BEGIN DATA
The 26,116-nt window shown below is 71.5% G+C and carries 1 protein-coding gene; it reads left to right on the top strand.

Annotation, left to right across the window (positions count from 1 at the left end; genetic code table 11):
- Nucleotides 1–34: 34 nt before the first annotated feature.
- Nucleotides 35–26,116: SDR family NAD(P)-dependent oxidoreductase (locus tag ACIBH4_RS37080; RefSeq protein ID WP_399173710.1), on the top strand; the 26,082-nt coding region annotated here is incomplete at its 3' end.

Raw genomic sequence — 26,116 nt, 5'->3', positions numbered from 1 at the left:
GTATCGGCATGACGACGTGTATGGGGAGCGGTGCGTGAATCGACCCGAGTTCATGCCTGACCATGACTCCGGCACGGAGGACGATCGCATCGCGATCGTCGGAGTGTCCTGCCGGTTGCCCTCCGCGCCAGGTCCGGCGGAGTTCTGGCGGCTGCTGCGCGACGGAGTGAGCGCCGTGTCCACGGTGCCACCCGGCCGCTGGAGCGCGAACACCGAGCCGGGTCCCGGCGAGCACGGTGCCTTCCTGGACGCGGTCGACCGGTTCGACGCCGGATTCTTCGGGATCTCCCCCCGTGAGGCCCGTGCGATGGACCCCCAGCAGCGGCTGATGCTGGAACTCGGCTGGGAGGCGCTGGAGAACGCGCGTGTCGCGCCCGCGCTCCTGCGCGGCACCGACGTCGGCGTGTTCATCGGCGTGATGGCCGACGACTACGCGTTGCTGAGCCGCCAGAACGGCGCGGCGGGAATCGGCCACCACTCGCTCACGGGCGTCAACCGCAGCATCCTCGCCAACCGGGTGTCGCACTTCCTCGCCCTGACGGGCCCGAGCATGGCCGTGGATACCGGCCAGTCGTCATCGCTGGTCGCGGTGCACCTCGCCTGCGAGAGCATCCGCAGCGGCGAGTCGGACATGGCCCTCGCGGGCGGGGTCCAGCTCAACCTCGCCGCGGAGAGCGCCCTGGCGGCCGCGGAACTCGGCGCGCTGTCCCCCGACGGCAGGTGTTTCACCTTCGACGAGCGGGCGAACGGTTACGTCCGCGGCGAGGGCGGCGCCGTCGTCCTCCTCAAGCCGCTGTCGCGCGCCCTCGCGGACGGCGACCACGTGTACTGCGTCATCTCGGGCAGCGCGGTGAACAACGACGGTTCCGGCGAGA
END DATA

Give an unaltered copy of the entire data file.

The 26,116-nt window shown below is 71.5% G+C and carries 1 protein-coding gene; it reads left to right on the top strand.

Annotation, left to right across the window (positions count from 1 at the left end; genetic code table 11):
- Nucleotides 1–34: 34 nt before the first annotated feature.
- Nucleotides 35–26,116: SDR family NAD(P)-dependent oxidoreductase (locus tag ACIBH4_RS37080; RefSeq protein ID WP_399173710.1), on the top strand; the 26,082-nt coding region annotated here is incomplete at its 3' end.

Raw genomic sequence — 26,116 nt, 5'->3', positions numbered from 1 at the left:
GTATCGGCATGACGACGTGTATGGGGAGCGGTGCGTGAATCGACCCGAGTTCATGCCTGACCATGACTCCGGCACGGAGGACGATCGCATCGCGATCGTCGGAGTGTCCTGCCGGTTGCCCTCCGCGCCAGGTCCGGCGGAGTTCTGGCGGCTGCTGCGCGACGGAGTGAGCGCCGTGTCCACGGTGCCACCCGGCCGCTGGAGCGCGAACACCGAGCCGGGTCCCGGCGAGCACGGTGCCTTCCTGGACGCGGTCGACCGGTTCGACGCCGGATTCTTCGGGATCTCCCCCCGTGAGGCCCGTGCGATGGACCCCCAGCAGCGGCTGATGCTGGAACTCGGCTGGGAGGCGCTGGAGAACGCGCGTGTCGCGCCCGCGCTCCTGCGCGGCACCGACGTCGGCGTGTTCATCGGCGTGATGGCCGACGACTACGCGTTGCTGAGCCGCCAGAACGGCGCGGCGGGAATCGGCCACCACTCGCTCACGGGCGTCAACCGCAGCATCCTCGCCAACCGGGTGTCGCACTTCCTCGCCCTGACGGGCCCGAGCATGGCCGTGGATACCGGCCAGTCGTCATCGCTGGTCGCGGTGCACCTCGCCTGCGAGAGCATCCGCAGCGGCGAGTCGGACATGGCCCTCGCGGGCGGGGTCCAGCTCAACCTCGCCGCGGAGAGCGCCCTGGCGGCCGCGGAACTCGGCGCGCTGTCCCCCGACGGCAGGTGTTTCACCTTCGACGAGCGGGCGAACGGTTACGTCCGCGGCGAGGGCGGCGCCGTCGTCCTCCTCAAGCCGCTGTCGCGCGCCCTCGCGGACGGCGACCACGTGTACTGCGTCATCTCGGGCAGCGCGGTGAACAACGACGGTTCCGGCGAGA